Of Humans Jammed Between History and Progress

We tend to take for granted that human progress is a thing. Plato, famously, argued that humanity is regressing, going from a supposed Golden Age (perhaps the ‘State of Nature’ described by Hobbes, Rousseau, and others) all the way through Bronze and worse. This narrative helped the Christians, who also accepted in general that the past (Garden of Eden) was glorious, while the present is bad, and the future is worse (Judgement Day). It was during the late medieval times that this perception started to shift, as advances in medicine, science, philosophy, technology, etc. led to various developments and new found hope.

Hegel supported the view that human progress is positive, even if knowledge itself is only appreciated a posteriori (“The owl of Minerva spreads its wings only with the falling of the dusk”), but his ideas were subsequently taken by Marx who took the whole notion to the next level. Darwin, a contemporary of Marx, with his theory of Evolution, helped proliferate views that progress is inevitable: Just as in the biological kingdom, so in the human, evolution and progress are natural tendencies. Ever since Marx, many philosophers have guessed that progress must be a de facto condition of society.

The experiences of the WW2 certainly put a brief dent to such unqualified optimism. But from the ashes of the most destructive world war in human history, a new optimism emerged: Human Rights. The general consensus is that post-1945 is the Human Rights era, defined by globalization, the spread of international institutions and global governance. Even through the worse moments of the Cold War, there was a general desire to appear ‘human’ to others, and to appeal to notions of common humanity. It would seem that idea(l)s of human progress were being vindicated, as the 20th century saw human rights spread to millions of new subjects across the world.

When Fukuyama declared the End of History in the 1990s, he certainly believed that this river current cannot be reversed. But Fukuyama did not heed Hegel’s words, nor did he wait for any of the dust to settle. His hubris did not allow him to see that history is not a progress, but a narration; not an inevitable ‘going forward’, but a series of events which we contextualize. Sadly for him, the dusk is here, and in 2016 we see signs that the lauded ‘progress’ that so many philosophers of recent centuries wished for or believed in is but a mere vagary.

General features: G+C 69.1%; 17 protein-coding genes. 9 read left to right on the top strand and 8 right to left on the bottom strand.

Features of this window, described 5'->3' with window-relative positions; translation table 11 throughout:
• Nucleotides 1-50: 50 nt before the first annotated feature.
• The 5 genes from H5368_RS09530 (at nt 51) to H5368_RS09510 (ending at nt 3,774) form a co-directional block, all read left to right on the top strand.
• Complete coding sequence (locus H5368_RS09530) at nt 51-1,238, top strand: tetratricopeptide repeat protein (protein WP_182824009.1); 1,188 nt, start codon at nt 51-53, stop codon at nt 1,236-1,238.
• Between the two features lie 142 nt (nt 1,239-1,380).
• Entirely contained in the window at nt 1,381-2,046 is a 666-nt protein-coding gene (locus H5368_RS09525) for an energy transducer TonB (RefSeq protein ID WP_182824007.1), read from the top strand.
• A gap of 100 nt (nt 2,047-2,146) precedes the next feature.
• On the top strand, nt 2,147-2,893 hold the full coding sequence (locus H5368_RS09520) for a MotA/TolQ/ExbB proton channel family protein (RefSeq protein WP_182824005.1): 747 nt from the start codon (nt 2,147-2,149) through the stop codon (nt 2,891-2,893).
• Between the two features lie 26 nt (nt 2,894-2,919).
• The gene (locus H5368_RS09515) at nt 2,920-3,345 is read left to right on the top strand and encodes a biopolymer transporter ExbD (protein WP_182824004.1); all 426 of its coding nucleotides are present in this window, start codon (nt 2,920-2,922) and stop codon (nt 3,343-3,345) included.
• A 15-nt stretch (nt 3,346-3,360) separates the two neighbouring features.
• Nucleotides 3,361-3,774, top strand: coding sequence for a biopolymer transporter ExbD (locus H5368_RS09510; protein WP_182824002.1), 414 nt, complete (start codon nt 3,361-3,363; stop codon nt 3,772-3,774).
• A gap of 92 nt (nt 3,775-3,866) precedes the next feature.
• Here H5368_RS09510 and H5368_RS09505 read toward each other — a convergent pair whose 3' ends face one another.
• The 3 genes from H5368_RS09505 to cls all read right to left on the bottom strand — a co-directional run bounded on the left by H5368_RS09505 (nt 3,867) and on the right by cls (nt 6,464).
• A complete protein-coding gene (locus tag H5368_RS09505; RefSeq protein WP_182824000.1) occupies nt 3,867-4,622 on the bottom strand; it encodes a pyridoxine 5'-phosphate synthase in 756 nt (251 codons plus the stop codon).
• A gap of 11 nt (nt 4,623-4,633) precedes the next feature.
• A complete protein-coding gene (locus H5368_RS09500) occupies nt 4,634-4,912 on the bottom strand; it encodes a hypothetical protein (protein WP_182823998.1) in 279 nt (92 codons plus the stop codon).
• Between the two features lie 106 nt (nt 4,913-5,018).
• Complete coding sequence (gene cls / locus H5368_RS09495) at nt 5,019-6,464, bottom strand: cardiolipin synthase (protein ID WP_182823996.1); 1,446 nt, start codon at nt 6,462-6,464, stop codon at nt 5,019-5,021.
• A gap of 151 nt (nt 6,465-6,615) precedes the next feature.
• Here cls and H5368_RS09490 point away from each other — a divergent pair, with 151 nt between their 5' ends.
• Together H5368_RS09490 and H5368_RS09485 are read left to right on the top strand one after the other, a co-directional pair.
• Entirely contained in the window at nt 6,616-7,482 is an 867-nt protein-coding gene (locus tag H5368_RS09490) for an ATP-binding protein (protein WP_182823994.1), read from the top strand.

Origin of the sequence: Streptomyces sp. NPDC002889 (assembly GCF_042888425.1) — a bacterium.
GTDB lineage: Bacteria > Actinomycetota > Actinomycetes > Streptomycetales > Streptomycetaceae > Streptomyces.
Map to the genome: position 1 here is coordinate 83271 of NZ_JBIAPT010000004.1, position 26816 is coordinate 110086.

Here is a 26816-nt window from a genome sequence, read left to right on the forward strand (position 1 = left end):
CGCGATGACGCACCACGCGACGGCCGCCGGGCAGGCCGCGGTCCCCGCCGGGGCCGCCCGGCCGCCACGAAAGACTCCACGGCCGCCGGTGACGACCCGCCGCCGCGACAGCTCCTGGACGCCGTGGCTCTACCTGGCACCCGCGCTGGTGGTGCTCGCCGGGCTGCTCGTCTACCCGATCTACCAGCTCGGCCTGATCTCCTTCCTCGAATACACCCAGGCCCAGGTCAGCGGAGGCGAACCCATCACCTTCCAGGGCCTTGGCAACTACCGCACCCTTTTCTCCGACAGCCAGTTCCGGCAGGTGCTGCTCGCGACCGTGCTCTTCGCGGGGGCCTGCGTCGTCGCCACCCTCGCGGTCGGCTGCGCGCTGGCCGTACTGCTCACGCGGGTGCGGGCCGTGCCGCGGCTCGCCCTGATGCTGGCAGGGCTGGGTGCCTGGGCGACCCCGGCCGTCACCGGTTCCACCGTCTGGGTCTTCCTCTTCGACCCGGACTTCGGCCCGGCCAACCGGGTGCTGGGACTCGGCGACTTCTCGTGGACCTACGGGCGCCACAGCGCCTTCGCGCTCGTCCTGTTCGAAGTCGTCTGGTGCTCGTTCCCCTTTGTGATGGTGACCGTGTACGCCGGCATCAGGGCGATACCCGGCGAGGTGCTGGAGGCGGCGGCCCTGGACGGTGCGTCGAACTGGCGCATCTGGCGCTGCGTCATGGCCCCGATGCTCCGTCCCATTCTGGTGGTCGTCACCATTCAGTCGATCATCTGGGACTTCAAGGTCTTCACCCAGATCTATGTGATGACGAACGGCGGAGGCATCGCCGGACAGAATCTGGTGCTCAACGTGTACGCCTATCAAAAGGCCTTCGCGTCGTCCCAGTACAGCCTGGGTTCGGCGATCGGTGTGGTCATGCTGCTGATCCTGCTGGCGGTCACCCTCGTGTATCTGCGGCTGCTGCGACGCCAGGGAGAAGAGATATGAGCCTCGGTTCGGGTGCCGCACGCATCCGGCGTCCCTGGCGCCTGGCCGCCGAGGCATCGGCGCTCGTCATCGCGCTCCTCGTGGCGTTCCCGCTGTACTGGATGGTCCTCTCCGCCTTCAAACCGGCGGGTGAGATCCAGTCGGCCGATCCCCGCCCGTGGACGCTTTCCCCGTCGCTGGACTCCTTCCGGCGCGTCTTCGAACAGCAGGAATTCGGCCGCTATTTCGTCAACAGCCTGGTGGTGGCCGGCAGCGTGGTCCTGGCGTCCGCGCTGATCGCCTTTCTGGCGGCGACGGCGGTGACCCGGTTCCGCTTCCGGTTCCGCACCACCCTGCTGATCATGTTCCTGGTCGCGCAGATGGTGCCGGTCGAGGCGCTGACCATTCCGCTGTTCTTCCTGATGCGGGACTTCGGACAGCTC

There is no such thing as ‘progress’, and ‘human rights’ is nothing but a specific part of history — not an inevitable reality, or a pre-destined stage of our species’ evolution. The only thing that truly exists is Politics, the endless struggle between those who are everything and those who are nothing. It is within this endless struggle for Truth and Being that we operate in, and the pendulum does not simply swing in one way, but goes back again, pulled by the gravity of everyday human actions. History cannot end, and herein is the fallacy: we cannot assume that things will get better. We cannot assume that human rights, human achievements, human destiny will manifest in better and better ways. We cannot predict the future, and we can only tell the past as we understand it, and not as it was and had been.

At the turn of 2016, the world for many is a darker place. Human Rights are on the retreat everywhere (see the series of news articles I have curated for you below), and now just as much as ever we need to be vigilant, we need to be political. In Frederick Douglass’ words, that magnificent visionary man whom I love, “if there is no struggle, there is no progress” — “power concedes nothing without a demand. It never did and it never will”.

Everyone, have a Happy New Year, and may 2017 be an interesting year. May it be a year that we steer this ship back on track; not because it is pre-destined to happen, but because we are not ready yet to give up on our journey as a species. Wish you all happiness, love, and fulfillment!

Are we heading towards a ‘post human rights world’?

International Law in the Age of Trump: A Post-Human Rights Agenda

Theresa May ‘will campaign to leave the European Convention on Human Rights in 2020 election’

Britain in 2030: Brexit and Robotics herald inequality, mass unemployment

Space Exploration Could Herald the Beginning of the Post-Human Era

The Richest 62 People Are As Wealthy as Half the World’s Population Combined

 PS: Perhaps this blog won’t be MIA anymore. I will try to post more often than once per 3 years, promise.


This ‘rant’ is a preliminary exploration of the concepts of ‘democracy’, ‘[the] democratic’, ‘the political’, and intends to propose a definition of democracy influenced by J. Ranciere. Although at this stage it reads as a response to the first chapter of Saward’s book Democracy (2003), the intended outcome is a fuller overview and engagement with various definitions of ‘democracy’ and ‘the political’ from a liberal, critical and postmodern perspective. These additions will come in further updates.

Saward (2003: vii) asserted that “on one level, you could even say that democracy is the contest over its meaning”. This is what I am going to address first. The problems Saward (2003: 8) observes on the topic of “what is democracy” (“is it just elections happening?”) is in my opinion merely an outcome of conflating what “democracy does” from what societies “expect” democracies to do (i.e. hold elections). It is a common mistake: The human mind is pre-occupied with deducing outcomes, and it is easy to misunderstand the outcome of a process as being inherent in its nature. The problem in this case is that the function has little to do with mere government, but with the ethos and direction of society. We have mistakenly used democracy to describe certain political procedures, whereas democracy is the actualization of the political (which I will come to define in Rancierian terms).